The more times they appear, the stronger my impression becomes. Shakespeare had it “Methinks the lady doth protest too much.” Too bad they’re forcing the actors to bring the message to the public along with them. Assholes is as assholes does.

      1. The character in Steve Jobs doesn’t exist in reality, or in fiction. No one that one dimensional is a real person. Everyone around the fake Steve seemed was than him, but somehow he wins. This film is artistically and factually dishonest, so Sorkin cannot hide behind this artistic license meme. His license has been revoked. The only beauty in the film is Steve Jobs’ name and the products he helped create. The film should have been called Aaron Sorkin. But no one would have gone to see it.

    2. The movie should be called “Steve Smith” about a guy who started a high tech company called Pear. Their famous computer was called Bartlett.

      But that movie would not have made a gazillion dollars.

  3. Fittingly, Mossberg barely knew SJ at all during the 1984-1997 period in which the film takes place.

    But i still dont fully buy into the notion that Steve blossomed into this soft sweet guy who was a great listener in his later years. We have lots of stories/emails that show he was a total prick even in the last couple years of his life.

    I still say id you love the “good side” of Steve, just read “Becoming Steve Jobs” — i really enjoyed it.

    In many ways the Steve Jobs story (like the Wolf of Wall Street, Goodfellas) is a cautionary tale of what some people will do for success. The lesson from his life is not “Steve was a sweetheart” it was something else.

    1. Dear M
      I’ve met a lot of CEO’s and all of them are pricks. You don’t get to that level without having to make hard decisions about people, products and ethics.

      Your comment that Job’s was a “total prick” is just plain wrong. Too many people and fact say he was not a “total prick”, just a prick some of the time to some people.

      For me, I’m OK with not being politically correct 100% of the time.

    2. “We have lots of stories/emails that show he was a total prick even in the last couple years of his life”

      Of course that is what is mostly out there – no one gives a crap about the rest. How often do you go to a support page and see glowing comments? You don’t the support page is there to help people with their issues. Writing “fluff” about how Steve adopted a puppy from the SPCA would not get page hits.

  4. Cults, Christianity and Steve Jobs (the movie)

    This movie reminded me of all the trappings of a modern day U.S. created cult, glomming onto Christianity.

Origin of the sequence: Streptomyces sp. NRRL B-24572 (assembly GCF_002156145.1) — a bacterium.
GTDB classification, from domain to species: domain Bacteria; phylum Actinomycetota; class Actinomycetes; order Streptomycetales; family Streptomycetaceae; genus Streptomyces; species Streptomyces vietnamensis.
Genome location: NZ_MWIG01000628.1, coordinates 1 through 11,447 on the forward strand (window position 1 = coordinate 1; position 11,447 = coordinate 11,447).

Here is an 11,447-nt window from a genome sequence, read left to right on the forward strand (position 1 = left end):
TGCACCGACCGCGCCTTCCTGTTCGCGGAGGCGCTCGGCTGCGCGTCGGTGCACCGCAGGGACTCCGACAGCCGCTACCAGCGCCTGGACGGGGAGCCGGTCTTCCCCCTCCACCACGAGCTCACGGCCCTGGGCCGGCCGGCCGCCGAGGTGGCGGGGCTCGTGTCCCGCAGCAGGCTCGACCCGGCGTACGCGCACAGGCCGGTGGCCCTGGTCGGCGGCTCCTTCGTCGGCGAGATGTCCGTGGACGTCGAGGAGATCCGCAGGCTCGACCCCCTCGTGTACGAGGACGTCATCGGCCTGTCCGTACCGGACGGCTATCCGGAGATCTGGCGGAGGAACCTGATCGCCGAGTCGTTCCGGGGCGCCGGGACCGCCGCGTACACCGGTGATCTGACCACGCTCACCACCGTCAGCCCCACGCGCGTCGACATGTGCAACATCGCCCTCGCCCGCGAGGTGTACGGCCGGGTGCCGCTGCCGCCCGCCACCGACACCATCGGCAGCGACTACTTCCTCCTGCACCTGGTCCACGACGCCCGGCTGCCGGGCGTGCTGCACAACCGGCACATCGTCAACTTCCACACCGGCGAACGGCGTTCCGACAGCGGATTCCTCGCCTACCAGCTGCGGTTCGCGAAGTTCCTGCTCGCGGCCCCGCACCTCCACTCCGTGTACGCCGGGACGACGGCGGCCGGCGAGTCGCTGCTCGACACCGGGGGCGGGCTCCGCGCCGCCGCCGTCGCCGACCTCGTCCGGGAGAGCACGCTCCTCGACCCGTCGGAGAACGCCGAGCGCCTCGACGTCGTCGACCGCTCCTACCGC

On the surface the modern day cult uses the same names and terminology. Jesus, God, Holy Spirit, but dig deeper and they are like some Bizzaro world compared to the original.

    This is exactly Steve Jobs the movie.

    Same names, vaguely familiar settings, and then pow, what is this lame counterfeit I’ve spent $18 bucks on?! I’ve been duped! Oh, and this Cult I’ve gotten into isn’t any good either. Track me, want more money, better be good or else! No thanks, I have the NSA for that!

  5. Simile uses “like” and “as”.

    Metaphor uses “is”.

    A movie full of similes will say, “This is like Steve Jobs”.

    A movie of metaphor will say, “This is Steve Jobs”.

    If you don’t get it, you probably don’t get Literature. Or most religious liturgy. Or most theology. Or probably poetry.

    People not getting it is not a good reason to not write it that way, or refer to it that way.

    When in doubt, repeat after me:
    Stories are never about what they are about.

    Do you think the movie “Gravity” is about astronauts? Of course it’s not. The main character’s child died. She’s lost sense of what is up and what is down. Is the last scene about her returning to earth. Yes, but not as an astronaut. She’s returning to the world. The ship lands in water. It sinks, she comes out, naked, breaks the water, breathes the air, sets foot on the sand. It’s not an astronaut scene. It’s a birth scene. She’s found earth again, found gravity, has a new start.

    Movies are never about what they are about. They’re about what they’re About. Until people get that they’re living in an artifice.

    So leave Sorkin alone. He gets it.

    (3 stars = you get it too.)

    1. Your fancy verbal dance, Higo, doesn’t change the fact that the movie is an outrageous, exploitative, one-sided view of the man — someone who also has living family who should also be respected.

      The comparison with Citizen Kane nails it. This movie should be called “Fred Miller” or something — and if called “Steve Jobs” should be about… Steve Jobs.

    2. Except when a movie or book is about historical characters and events, it should get the “historical” part mostly right instead of completely wrong.

      If you are going to focus on three narrow episodes in a person’s life (to the exclusion of practically everything else) then at least get the episodes right. It’s like focusing on three battles in WWII then getting the facts, tactics and consequences wrong.

      And besides, the historical Steve Jobs was clearly a much more fascinating, perplexing, complex and three-dimensional character than the person fabricated by Sorkin in this faux-documentary.

  6. I saw a sneak preview of the movie last night in St. Louis. I had an interesting reaction to the movie. First, I was mesmerized throughout, finding it highly entertaining. After the movie, though, I felt like I’d watched a very sleazy, fake movie. It paints a portrait of Steve Jobs as a despicable, extremely flawed person. There is no balance whatsoever. Also, the way the story is told is very phony. The dialog, especially, is phony. If you’ve seen any other Aaron Sorkin production, you might know what I mean. People talk in almost nothing but quick quips back and forth. No “normal” speak. Maybe this is how Sorkin believes people talk, but it’s not the way I see talk occurring in the world. All in all, the movie is quite defaming of Jobs, and in a way that irritates. High-brow crap is how I sum up the movie.